By Micah Elconin

There are few absolute truths in athletic training, but this might be one of them. General qualities should be developed before seeking to create specific adaptations. Build the engine before you start fiddling with components. One might also point out that racing with an inferior or neglected engine is not really a winning strategy.  

Don’t expect to climb for 8 hours if you can’t do 8 hours of chores. If maintaining threshold level aerobic activity (i.e. a jog) for more than 10 minutes makes you want to puke, that 40 meter project is probably not in the cards. If simply lifting a few heavy objects off the ground leaves you crippled in bed the following day, you’ll likely never get anywhere near your real limit on a boulder problem.  

I imagine that anyone reading this piece gets the idea, but perhaps not all of us are fully embracing the concept in our training for performance climbing.

For many climbers these days, the daily routine looks something like this: 

  1. Spend at least 8 hours sitting at a desk  
  2. Drive to the gym, walk 100 ft inside the building, put on climbing shoes, and boulder until exhaustion
  3. Walk 100 ft to the car and drive home 
  4. Sit on couch and watch Youtube video


Even if we are generous and include the couple hundred extra steps taken grabbing lunch and a mid afternoon snack, this schedule is in no way developing the general capacity of a high performing athlete.

Oftentimes when I begin working with a new athlete, our first item of business is to take a step back to build out their general strength and capacity. Some (many) people, however, are bored by the “monotony” of this program. Things like circuit training, lifting weights, and doing “cardio” are not nearly as interesting as projecting the new set at the gym. At times, I feel like a salesman continually pitching someone on a product they don’t really want. Let’s just say this isn’t the best part of my job.  

That being said, I’ve spent some time thinking about creative ways to help more people build a better foundation to ensure they get the most out of their time training for performance climbing.

Anything is Better Than Nothing

Strength and capacity do not have to be cultivated in a gym. In fact, many people find that it’s actually more fun, productive, and likely more effective to build this engine doing real world activities.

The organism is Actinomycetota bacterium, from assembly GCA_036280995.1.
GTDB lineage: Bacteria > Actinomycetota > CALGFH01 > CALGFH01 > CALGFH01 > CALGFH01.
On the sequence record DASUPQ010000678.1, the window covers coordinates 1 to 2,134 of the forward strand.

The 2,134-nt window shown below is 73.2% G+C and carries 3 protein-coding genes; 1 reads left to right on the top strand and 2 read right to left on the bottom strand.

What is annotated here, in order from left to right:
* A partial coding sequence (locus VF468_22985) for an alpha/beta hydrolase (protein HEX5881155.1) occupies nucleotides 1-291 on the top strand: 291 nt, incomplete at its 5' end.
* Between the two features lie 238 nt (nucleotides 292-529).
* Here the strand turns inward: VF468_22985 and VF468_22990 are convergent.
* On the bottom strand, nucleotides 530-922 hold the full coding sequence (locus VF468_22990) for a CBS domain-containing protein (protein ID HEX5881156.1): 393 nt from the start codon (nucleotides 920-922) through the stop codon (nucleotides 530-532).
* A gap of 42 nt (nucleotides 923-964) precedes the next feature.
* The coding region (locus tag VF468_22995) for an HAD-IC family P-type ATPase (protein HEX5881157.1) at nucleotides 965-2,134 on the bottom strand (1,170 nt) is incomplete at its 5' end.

At its core, general capacity is simply our ability to do stuff. The more stuff we can do, the more general capacity we have. Strength is our ability to generate force. It takes a lot of force to move heavy things around. It’s a pretty simple formula.  

If you’re concerned about this element of your fitness, but aren’t sure how best to address it, begin with just doing more physically engaging activities. It’s not a final solution, but even just walking a few extra miles every week is going to move things in the right direction. You gotta start somewhere….

Not sure where to begin?

We have training plans available for any level athlete!

For those seeking a slightly more nuanced approach, here are some qualities of superior activities for developing the general strength and capacity of a performance rock climber:

Uses the whole body: This helps lay a better foundation for a full body sport like rock climbing.  If jogging is your thing, that’s great, but just know that your arms are not getting the same sort of benefit as they would from something like rowing or cross country skiing. 

Integrates a variety of movements: Ditto the point above, but also variety helps avoid repetitive motion strain and usually allows for longer and more sustained efforts. There is also opportunity here to expand our general movement patterns.